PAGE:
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The Fire's Stone, by Tanya Huff
A review by Nick Thiwerspoon

It's the characters and their relationships that make this book such a treasure. The plot of this story is not actually especially original. A magical stone, which protects the city of Ischia from being flooded with lava, is stolen and has to be retrieved within only a few days if the city is to be saved from destruction by the volcano. An interesting idea, but no big deal.

But there are three gorgeous principals involved - a prince, third in line to the throne, and therefore superfluous to everybody; a thief, lithe, intelligent, cynical; and a young woman from another country, who is also the most powerful wizard around, a wizard of the Nine.

The prince, Darvish, has lived a life of self-indulgent drinking, womanizing and 'manizing'. As always in Tanya Huff's works, there is an unfussy and easy-going acceptance of gayness and bisexuality - in this world, your sexual orientation is almost everywhere quite simply irrelevant. A potential danger to the Crown Prince, because he is charming and popular with hoi polloi, he is implicitly encouraged in his debaucheries, while his behaviour is officially deplored. Yet despite everything, he retains his heart and – in the end – his honour and integrity.  He is perhaps the most likable of the three - flawed and all too human, yet courageous, kind, gentle despite his size, and ultimately a faithful friend, and a hero.

The thief, Aaron, comes from a culture where men who love other men get burnt at the stake. Tanya Huff uses this barbarous tribal society to make some very pointed comments on our own culture, and without being preachy or boring, contrasts it favourably with the cultures of Ischia and, it seems, every other nation in her created world. The thief watched his father flog his beloved cousin and his lover, Ruth, to death.  In consequence of both these things, he has built up walls around his mind to protect him from caring. His courage and skill and coldness have made him the best thief in the city. But the hard diamond of his character is flawed; and without help, without love, it will crack, and he will be destroyed.

The wizard, Chandra, might be a powerful wizard of the Nine, but she is still feeling her way into her skills, as well as the more subtle skill of understanding other human beings. She gets betrothed to the prince, without the wishes of either of them being consulted by their parents. She believes she will lose her powers if she loves or makes love to anyone. Anyway, she's far too busy being a wizard to bother with being a mere princess. So she ups sticks from her faraway country (where she is the heir apparent) to tell the prince just that.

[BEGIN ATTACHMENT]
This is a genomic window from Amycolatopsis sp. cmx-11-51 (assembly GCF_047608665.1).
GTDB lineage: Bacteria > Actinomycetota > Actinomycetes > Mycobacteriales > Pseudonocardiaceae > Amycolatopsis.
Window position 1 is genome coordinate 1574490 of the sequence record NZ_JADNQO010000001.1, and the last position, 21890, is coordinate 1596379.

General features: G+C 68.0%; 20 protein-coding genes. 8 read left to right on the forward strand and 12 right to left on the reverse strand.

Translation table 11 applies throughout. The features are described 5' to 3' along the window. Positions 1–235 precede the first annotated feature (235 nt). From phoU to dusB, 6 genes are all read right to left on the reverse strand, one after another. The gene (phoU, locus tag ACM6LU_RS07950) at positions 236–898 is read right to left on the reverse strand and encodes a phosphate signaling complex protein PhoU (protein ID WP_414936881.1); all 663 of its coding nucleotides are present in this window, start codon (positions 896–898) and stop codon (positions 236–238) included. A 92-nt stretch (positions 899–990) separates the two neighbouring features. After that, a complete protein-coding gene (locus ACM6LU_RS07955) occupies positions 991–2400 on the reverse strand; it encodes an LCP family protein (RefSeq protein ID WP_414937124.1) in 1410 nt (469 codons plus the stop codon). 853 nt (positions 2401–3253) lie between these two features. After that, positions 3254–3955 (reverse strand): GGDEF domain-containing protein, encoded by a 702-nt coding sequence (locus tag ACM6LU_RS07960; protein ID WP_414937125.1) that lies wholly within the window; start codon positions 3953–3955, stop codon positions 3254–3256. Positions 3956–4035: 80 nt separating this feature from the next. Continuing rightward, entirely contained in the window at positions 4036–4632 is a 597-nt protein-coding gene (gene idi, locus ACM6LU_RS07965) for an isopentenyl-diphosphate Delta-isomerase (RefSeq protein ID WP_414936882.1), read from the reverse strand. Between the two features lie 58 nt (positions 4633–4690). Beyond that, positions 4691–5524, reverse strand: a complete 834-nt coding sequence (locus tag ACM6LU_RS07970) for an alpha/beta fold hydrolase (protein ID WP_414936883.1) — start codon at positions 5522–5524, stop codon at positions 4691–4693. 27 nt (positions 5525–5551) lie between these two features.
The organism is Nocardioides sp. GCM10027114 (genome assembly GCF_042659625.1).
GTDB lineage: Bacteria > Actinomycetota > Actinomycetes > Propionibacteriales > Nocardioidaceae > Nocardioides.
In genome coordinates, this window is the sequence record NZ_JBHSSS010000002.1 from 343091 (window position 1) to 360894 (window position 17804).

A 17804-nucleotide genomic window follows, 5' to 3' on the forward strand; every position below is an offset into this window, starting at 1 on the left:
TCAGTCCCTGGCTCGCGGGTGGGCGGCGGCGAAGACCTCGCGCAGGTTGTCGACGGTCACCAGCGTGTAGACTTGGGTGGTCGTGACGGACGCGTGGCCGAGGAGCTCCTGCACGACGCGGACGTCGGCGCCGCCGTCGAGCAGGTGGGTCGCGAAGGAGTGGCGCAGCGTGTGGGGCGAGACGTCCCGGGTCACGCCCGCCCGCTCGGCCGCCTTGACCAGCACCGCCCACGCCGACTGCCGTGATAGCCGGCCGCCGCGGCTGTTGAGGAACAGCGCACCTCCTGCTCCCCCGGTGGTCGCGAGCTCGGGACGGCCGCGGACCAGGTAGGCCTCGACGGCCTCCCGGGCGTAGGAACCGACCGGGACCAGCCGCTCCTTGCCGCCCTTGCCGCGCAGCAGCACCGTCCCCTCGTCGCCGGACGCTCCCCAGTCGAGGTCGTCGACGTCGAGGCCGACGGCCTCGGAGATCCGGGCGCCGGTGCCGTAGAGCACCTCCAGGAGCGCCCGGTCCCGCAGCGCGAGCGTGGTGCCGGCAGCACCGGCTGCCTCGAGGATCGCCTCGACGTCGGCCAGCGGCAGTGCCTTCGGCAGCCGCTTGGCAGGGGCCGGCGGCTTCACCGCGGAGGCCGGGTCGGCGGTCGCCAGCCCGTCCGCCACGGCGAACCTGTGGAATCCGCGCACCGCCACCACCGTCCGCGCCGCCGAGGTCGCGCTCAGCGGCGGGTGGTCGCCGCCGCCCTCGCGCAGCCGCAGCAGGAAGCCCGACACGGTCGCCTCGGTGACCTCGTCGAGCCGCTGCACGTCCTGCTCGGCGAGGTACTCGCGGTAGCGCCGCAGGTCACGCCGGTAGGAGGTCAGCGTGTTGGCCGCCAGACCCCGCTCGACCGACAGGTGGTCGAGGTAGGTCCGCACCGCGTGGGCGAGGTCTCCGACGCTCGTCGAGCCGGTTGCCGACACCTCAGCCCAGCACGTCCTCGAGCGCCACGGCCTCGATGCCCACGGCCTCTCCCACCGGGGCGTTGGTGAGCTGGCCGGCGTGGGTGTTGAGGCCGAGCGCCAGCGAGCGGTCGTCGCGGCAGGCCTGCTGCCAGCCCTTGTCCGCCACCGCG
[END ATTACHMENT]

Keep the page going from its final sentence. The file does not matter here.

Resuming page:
Aaron falls into Darvish's hands when a theft goes wrong. For reasons the prince himself doesn't quite understand, he keeps the thief away from the royal torturers, and saves his life. When he obliquely expresses an interest in the thief, the latter makes it abundantly clear that he is not interested in a relationship (too much pain; terror of tenderness; visions of blackened corpses on stakes). The wizard watches these two, knowing the inevitable, and sighs "men!" 

When the stone gets stolen, the two men get sent off to find it. Ignoring everything the prince says, the wizard goes with them – and it's just as well she does. On the way, the strengths of each are needed.  And the weaknesses of each nearly cause disaster.  

The inevitable happens. The prince realises that the thief is real, and has real feelings, and that he matters to him more than anybody else he has known. The thief comes to terms with his own emotions, gradually breaking down his walls, and learning to love again. And the wizard, who's been lonely and friendless, realises that she's made two best friends. The changing relationships are beautifully, skilfully and convincingly developed. The sub-themes and sub-plots are well done, too, typical of Huff's stories.  The thief's friendship with an irreverent old lady opens the story and (in a way which will give you a lump in your throat and also a smile on your lips) ends it.  Chandra's relationship with her father is poignant and real.  Darvish's struggle with alcohol is brutally convincing.

There's no explicit sex, but there is something much more subversive: heart-warming, selfless love and affection, between all three.

A lovely tale - to be read when you're feeling depressed about the awfulness of the world, and the selfishness and cynicism of the rich, powerful and falsely religious. You'll wander around for hours afterwards with a glad smile. 

A sequel please!

[The Fire's Stone is out of print, though second-hand copies are available from Amazon, Abe Books and Alibris. You can also buy it new in an omnibus volume, Of Darkness, Light and Fire, where it is paired with Gate of Darkness, Circle of Light – itself a novel every bit as charming and satisfying as The Fire's StoneOf Darkness, Light and Fire is available from The Book Depository, which delivers post-free worldwide, and from Amazon]

 


Nikolaos Thiwerspoon is the author of several romantic m2m and bisexual novels and short stories.  He lives in country Victoria, Australia.

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A charming, heart-warming tale of a prince, a thief and a wizard.

Highly recommended.








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